Of all the precious metals, palladium is the metal to buy, according to Institutional Investor, as the supply is shrinking this year, while demand is rising.
Experts see a supply deficit starting this year. For one thing, Russia, the second-largest palladium producer after South Africa, has said it will stop sales from its Cold War-era stockpiles. The Soviet Union mined nickel in great quantities for military equipment, getting plenty of palladium as a by-product.
Russia will sell 250,000 ounces of palladium, which is used mostly in automobile catalytic converters, this year, estimates Johnson Matthey, a London-based precious metals refiner, down from 750,000 ounces last year, Institutional Investor reported. Plus, Moscow-based Norilsk Nickel, the world’s largest producer of nickel and palladium, said it expects to produce less palladium this year.
Wiktor Bielski, the London-based global head of commodities research at the Russian investment bank VTB Capital, predicts that global supply of palladium will fall short of demand by 500,000 to 600,000 ounces this year and by 800,000 ounces next year, Institutional Investor reported.
In South Africa, which is the largest producer of palladium, some mines may shut down due to low prices, while others have faced problems from labor strikes.
Oddly, the price of palladium is down - near its low, in fact. Hedge funds, Bielski, explained, have made out well by aggressively shorting the metal in the current uncertain investing environment, according to Institutional Investor.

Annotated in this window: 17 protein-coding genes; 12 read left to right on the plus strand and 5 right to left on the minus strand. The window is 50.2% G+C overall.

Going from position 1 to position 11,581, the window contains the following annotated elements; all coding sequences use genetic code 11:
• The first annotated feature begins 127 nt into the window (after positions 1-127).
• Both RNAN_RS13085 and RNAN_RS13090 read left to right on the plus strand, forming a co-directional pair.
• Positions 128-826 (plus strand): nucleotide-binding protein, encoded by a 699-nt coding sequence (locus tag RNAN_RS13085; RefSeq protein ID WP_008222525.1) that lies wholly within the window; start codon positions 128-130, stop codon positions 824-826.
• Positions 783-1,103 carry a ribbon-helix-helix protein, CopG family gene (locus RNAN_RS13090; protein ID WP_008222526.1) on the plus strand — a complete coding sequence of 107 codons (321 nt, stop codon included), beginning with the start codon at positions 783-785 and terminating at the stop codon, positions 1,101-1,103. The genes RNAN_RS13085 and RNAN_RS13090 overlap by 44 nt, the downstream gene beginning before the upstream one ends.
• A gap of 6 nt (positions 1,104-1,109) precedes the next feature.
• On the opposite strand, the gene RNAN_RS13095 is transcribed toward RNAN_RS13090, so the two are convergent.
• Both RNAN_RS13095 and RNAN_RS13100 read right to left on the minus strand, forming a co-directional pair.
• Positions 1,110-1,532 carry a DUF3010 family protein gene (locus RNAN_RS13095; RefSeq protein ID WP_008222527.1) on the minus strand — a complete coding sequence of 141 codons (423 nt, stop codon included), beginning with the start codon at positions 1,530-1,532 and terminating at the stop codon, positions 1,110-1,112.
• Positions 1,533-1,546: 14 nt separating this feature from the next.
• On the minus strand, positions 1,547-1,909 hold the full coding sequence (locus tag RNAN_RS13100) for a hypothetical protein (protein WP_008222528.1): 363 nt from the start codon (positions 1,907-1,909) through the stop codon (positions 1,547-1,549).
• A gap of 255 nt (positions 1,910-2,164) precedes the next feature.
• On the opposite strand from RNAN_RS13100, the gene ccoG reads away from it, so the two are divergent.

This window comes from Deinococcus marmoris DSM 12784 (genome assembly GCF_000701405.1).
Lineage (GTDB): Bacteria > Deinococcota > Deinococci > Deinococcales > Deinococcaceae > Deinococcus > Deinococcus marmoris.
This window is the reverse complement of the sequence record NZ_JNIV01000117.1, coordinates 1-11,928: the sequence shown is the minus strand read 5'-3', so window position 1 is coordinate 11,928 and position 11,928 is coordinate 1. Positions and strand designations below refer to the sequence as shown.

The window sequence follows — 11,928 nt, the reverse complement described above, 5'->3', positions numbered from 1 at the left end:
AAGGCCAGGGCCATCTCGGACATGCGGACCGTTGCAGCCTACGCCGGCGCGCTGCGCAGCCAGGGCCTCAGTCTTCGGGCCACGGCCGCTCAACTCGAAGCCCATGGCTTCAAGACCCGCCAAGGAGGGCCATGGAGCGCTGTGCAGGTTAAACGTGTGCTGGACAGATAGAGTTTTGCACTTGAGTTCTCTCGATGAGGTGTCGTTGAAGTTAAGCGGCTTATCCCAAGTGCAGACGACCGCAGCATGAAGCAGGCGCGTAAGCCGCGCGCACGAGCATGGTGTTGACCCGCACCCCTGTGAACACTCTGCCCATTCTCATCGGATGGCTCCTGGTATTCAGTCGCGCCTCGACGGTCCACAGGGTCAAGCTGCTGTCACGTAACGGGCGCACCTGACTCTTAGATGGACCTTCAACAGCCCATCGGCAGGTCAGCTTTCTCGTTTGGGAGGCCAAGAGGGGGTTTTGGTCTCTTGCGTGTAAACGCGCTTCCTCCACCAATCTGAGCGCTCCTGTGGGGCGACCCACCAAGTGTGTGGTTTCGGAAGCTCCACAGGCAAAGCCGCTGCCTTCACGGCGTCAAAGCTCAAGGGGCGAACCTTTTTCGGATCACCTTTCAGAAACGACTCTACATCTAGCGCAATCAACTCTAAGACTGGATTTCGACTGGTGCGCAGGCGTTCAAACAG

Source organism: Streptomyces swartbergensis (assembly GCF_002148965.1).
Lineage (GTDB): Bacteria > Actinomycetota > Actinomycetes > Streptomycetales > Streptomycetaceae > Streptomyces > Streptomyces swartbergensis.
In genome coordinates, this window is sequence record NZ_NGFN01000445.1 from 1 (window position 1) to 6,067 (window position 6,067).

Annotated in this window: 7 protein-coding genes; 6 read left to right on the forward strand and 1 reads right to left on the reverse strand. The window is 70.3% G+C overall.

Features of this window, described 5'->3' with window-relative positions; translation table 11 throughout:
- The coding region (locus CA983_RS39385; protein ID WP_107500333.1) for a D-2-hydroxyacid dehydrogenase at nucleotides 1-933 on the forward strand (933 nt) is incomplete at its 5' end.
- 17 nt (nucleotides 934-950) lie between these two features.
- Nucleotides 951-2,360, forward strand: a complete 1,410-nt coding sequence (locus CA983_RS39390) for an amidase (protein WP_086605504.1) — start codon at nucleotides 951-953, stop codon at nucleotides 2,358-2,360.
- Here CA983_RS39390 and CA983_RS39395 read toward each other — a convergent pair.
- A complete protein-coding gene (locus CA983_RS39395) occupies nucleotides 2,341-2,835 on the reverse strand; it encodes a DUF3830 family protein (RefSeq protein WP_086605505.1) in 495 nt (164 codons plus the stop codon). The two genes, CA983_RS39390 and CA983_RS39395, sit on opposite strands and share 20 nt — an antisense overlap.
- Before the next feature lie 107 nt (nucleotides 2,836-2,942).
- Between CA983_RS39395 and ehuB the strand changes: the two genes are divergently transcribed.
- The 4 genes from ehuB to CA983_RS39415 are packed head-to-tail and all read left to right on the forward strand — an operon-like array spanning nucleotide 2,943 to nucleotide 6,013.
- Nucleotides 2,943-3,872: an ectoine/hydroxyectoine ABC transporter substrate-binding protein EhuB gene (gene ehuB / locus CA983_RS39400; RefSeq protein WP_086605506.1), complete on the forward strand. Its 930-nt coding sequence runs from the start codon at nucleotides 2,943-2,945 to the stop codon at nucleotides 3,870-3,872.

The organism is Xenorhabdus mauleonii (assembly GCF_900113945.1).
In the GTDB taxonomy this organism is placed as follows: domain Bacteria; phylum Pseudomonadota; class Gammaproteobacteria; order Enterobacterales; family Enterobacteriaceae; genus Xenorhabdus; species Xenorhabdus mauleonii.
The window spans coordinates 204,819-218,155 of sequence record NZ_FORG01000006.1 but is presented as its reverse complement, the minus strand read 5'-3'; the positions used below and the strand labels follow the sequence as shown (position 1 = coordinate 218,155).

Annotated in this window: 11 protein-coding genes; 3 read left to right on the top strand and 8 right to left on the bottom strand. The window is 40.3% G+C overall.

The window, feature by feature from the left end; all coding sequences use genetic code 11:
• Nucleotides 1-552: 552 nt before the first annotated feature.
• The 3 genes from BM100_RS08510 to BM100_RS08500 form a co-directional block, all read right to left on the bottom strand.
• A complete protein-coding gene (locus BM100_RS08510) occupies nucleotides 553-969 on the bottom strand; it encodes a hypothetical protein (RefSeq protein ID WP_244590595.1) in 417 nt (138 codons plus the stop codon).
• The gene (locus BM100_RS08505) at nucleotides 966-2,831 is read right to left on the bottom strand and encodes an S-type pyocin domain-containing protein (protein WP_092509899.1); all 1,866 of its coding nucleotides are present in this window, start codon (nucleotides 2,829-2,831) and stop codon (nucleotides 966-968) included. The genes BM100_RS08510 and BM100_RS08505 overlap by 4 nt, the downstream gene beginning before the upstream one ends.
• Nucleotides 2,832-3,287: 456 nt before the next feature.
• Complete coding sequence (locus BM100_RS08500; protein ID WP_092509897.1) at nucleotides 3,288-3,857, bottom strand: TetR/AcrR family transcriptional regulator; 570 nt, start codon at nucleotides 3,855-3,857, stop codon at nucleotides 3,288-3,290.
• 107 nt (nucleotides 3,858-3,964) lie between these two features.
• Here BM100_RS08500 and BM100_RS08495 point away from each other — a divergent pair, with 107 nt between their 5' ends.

Still, Bielski believes the time for shorting palladium is ending and expects the metal to rise. The more it is beaten down by shorting, the stronger and longer its recovery will be.
“You can’t fight the fundamentals forever,” he told Institutional Investor.
Rohit Savant, a senior commodity analyst at CPM Group, wrote in a Seeking Alpha column that he predicts demand for palladium will exceed supply for the next 10 years.
“Constrained mine supply from South Africa and increased use of the metal from the auto sector are expected to be the primary drivers of this long-term deficit in the palladium market,” Savant wrote.
South Africa mines face electricity and water shortages, safety stoppages and politically difficulties, he noted.
“Furthermore, tightening emissions standard and advancements in auto catalyst manufacturing technology,” he added, “is expected to boost demand for palladium use from this industry.”
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